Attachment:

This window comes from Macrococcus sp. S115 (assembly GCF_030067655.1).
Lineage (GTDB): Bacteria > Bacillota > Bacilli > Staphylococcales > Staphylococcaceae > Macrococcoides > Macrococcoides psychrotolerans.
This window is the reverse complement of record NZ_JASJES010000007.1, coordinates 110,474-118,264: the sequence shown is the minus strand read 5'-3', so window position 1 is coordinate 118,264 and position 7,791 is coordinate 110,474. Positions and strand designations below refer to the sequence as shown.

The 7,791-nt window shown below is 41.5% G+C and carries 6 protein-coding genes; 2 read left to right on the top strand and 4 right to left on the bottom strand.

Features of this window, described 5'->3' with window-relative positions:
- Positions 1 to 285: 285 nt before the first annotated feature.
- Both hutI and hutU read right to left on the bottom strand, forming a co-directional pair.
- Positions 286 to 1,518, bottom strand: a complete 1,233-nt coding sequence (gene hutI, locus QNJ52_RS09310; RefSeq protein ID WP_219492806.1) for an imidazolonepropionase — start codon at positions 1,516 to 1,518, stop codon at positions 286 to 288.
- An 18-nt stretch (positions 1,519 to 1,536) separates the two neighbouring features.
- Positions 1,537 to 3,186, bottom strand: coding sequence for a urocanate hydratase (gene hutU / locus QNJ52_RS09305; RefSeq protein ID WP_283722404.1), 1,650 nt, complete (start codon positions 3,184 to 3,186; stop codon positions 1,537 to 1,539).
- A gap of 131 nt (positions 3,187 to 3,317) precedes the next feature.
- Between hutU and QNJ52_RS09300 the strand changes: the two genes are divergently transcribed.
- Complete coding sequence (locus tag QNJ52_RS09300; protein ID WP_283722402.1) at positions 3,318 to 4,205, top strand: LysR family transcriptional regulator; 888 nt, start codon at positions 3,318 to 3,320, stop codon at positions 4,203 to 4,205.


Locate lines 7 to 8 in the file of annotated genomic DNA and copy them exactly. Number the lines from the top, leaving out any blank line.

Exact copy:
- Both hutI and hutU read right to left on the bottom strand, forming a co-directional pair.
- Positions 286 to 1,518, bottom strand: a complete 1,233-nt coding sequence (gene hutI, locus QNJ52_RS09310; RefSeq protein ID WP_219492806.1) for an imidazolonepropionase — start codon at positions 1,516 to 1,518, stop codon at positions 286 to 288.